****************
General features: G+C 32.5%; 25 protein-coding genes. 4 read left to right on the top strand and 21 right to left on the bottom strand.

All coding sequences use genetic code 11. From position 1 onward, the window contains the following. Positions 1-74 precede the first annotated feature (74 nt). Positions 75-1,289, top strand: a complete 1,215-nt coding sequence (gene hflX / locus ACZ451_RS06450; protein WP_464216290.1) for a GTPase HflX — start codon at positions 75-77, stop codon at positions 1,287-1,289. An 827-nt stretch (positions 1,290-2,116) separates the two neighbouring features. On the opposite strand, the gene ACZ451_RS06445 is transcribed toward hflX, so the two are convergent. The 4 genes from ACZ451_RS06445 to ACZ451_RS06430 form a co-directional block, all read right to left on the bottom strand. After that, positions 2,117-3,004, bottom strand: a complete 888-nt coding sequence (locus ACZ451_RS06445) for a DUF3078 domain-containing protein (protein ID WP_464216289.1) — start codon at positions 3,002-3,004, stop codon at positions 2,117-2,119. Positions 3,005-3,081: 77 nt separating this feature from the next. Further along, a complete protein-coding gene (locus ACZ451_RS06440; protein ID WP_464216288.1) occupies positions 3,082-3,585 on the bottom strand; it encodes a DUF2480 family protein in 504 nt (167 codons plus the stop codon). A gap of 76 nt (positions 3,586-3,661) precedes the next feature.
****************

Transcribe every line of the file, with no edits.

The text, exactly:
General features: G+C 32.5%; 25 protein-coding genes. 4 read left to right on the top strand and 21 right to left on the bottom strand.

All coding sequences use genetic code 11. From position 1 onward, the window contains the following. Positions 1-74 precede the first annotated feature (74 nt). Positions 75-1,289, top strand: a complete 1,215-nt coding sequence (gene hflX / locus ACZ451_RS06450; protein WP_464216290.1) for a GTPase HflX — start codon at positions 75-77, stop codon at positions 1,287-1,289. An 827-nt stretch (positions 1,290-2,116) separates the two neighbouring features. On the opposite strand, the gene ACZ451_RS06445 is transcribed toward hflX, so the two are convergent. The 4 genes from ACZ451_RS06445 to ACZ451_RS06430 form a co-directional block, all read right to left on the bottom strand. After that, positions 2,117-3,004, bottom strand: a complete 888-nt coding sequence (locus ACZ451_RS06445) for a DUF3078 domain-containing protein (protein ID WP_464216289.1) — start codon at positions 3,002-3,004, stop codon at positions 2,117-2,119. Positions 3,005-3,081: 77 nt separating this feature from the next. Further along, a complete protein-coding gene (locus ACZ451_RS06440; protein ID WP_464216288.1) occupies positions 3,082-3,585 on the bottom strand; it encodes a DUF2480 family protein in 504 nt (167 codons plus the stop codon). A gap of 76 nt (positions 3,586-3,661) precedes the next feature.